Fragrance (N): A pleasant, sweet smell
Yields (V): Third person present tense of the word “yield”, that is, to produce or provide (a natural, agricultural, or industrial product)
Incense (N): A gum, spice, or other substance that is burned for the sweet smell it produces
Thee (Pr): An older form of the word “you”
Thou (Pr): An older form of the word “you”
Shalt (V): An older form of the word “shall”
Despise (V): Feel contempt or a deep repugnance for
Priest (N): An ordained minister of the Catholic, Orthodox, or Anglican Church, authorized to perform certain rites and administer certain sacraments
Sacrifice (N): An act of giving up something valued for the sake of something else regarded as more important or worthy
To Nature: Poetic Devices
Sonnets typically occur in two types of rhyme schemes – in the pattern ABBA ABBA CDE CDE , known as the Petrarchan sonnet, or in the pattern ABAB CDCD EFEF GG, known as the Shakespearian sonnet. In “To Nature” neither of these patterns is followed in its entirety. The rhyme scheme of “To Nature’ is as follows: ABBA CDDC EFEFGG. Thus it is an atypical sonnet.
Poets often change the sequence of words in their lines in order to maintain the rhyme scheme chosen by them for that particular poem. In this poem, the poet uses the device of transposed sentence in lines 1-3 when he writes “… when I/ Essay to draw from all created things/ Deep, heartfelt, inward joy…” instead of writing “…when I essay to draw deep, heartfelt, inward joy from all created things”, in lines 4-5 when he writes “…trace in leaves and flowers that round me lie/Lessons of love and earnest piety” instead of writing “… trace lessons of love and earnest piety in leaves and flowers that lie round me”, in line 9 when he writes “So will I build my altar in the fields” instead of writing “So I will build my altar in the fields”, and in line when he writes “…the blue sky my fretted dome shall be” instead of writing “… the blue sky shall be my fretted dome”, the latter being more grammatically correct in each case.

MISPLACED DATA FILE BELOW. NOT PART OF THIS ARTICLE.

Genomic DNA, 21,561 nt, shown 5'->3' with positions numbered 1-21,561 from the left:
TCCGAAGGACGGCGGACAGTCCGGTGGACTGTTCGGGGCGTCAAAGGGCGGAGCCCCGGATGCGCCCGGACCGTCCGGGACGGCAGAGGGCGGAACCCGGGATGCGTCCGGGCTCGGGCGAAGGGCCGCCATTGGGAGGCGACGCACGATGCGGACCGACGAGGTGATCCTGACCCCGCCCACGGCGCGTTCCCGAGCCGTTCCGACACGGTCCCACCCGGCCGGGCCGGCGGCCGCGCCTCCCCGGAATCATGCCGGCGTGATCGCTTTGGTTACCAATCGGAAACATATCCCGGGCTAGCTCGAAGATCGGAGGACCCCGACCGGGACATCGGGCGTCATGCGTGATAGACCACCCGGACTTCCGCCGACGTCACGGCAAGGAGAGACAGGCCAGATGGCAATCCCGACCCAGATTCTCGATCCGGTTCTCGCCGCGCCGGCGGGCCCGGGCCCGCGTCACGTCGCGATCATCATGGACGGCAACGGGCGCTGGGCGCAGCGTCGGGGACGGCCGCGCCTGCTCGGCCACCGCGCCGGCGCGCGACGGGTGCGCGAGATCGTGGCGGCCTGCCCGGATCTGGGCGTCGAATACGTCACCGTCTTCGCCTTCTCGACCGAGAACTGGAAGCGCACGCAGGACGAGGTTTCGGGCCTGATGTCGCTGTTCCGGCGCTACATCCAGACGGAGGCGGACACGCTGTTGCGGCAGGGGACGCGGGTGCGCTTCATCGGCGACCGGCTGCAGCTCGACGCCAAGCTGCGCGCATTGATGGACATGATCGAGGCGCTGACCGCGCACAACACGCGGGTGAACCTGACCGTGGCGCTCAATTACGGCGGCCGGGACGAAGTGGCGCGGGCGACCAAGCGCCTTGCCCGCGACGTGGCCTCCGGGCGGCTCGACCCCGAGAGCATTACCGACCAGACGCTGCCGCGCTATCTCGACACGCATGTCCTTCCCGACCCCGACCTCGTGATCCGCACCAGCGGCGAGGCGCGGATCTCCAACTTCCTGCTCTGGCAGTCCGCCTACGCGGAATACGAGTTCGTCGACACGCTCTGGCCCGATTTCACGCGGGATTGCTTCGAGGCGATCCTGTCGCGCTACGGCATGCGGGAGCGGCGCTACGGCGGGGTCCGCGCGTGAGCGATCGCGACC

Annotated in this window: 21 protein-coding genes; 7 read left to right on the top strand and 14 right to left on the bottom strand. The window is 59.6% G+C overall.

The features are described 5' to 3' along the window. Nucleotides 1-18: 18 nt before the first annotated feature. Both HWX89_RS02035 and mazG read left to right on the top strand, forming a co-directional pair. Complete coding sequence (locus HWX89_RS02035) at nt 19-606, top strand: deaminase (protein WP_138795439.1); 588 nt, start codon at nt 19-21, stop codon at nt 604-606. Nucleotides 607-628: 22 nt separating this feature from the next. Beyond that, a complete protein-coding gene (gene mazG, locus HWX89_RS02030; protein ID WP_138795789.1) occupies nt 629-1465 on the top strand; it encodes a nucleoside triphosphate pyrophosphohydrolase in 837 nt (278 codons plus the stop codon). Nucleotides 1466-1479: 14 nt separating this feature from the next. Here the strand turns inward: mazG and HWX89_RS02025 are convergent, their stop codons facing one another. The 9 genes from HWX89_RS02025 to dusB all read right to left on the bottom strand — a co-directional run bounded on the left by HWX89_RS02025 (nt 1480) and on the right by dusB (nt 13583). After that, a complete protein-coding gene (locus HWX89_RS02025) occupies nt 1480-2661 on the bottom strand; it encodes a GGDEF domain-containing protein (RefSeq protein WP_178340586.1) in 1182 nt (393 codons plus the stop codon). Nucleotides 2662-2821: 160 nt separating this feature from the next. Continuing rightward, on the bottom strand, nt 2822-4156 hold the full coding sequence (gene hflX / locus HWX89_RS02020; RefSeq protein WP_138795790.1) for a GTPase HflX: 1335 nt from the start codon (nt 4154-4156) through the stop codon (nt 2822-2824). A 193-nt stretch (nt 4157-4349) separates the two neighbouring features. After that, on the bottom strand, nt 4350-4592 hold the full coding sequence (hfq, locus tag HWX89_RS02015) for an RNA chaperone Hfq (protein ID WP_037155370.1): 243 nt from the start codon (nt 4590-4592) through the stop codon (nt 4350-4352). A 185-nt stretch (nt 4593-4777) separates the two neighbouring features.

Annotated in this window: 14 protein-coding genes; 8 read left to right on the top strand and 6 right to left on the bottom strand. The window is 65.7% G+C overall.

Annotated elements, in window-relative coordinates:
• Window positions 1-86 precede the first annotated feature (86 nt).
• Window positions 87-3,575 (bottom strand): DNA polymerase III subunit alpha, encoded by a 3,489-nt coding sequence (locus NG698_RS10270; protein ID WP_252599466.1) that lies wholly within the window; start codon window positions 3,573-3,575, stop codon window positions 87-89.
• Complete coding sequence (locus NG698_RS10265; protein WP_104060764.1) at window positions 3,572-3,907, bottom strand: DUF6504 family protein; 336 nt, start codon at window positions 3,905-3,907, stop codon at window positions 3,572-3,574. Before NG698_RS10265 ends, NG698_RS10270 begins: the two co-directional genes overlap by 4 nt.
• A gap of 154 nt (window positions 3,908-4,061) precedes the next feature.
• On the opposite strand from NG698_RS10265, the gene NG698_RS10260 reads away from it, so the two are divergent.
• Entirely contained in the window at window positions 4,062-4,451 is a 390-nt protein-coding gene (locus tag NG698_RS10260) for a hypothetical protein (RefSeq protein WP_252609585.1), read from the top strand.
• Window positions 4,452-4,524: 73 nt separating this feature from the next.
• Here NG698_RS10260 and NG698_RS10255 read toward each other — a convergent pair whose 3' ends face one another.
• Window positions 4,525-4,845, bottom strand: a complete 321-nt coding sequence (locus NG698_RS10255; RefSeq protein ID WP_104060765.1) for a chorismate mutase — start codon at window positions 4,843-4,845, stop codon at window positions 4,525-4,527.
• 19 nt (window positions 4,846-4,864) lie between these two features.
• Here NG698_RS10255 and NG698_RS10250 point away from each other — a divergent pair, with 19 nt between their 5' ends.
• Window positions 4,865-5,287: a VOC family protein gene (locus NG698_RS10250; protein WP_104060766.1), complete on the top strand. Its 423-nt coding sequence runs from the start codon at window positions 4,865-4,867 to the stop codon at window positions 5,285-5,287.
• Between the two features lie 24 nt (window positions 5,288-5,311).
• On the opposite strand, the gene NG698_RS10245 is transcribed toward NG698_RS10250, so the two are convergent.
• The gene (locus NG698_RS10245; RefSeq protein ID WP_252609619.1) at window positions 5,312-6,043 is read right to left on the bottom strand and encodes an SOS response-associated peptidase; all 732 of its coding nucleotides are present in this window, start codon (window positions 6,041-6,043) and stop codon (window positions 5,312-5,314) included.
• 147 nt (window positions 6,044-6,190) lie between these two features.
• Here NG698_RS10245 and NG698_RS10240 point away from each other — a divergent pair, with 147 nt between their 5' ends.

This rhetorical device is used when a covert comparison is made between two different things or ideas. In this poem, the poet uses the device of metaphor in lines 11-12 when he compares the fragrance of flowers with incense that is offered to God.
This rhetorical device is used when a poet addresses his or her poem to an absent audience. In this poem, the poet uses the device of an apostrophe in lines 12-13 when he addresses his devotion directly to Nature with such words as “thee” and “Thou”.
To Nature: Central Idea
Nature is the poet’s only teacher, and His teachings give him great joy. That is why he worships only Nature and no other God. His faith in the Nature god can withstand any test. He has built his own church, and it is made up of the entire natural world. This may not seem to be much of a sacrifice, but he is sure that the Nature God will not hold that against him.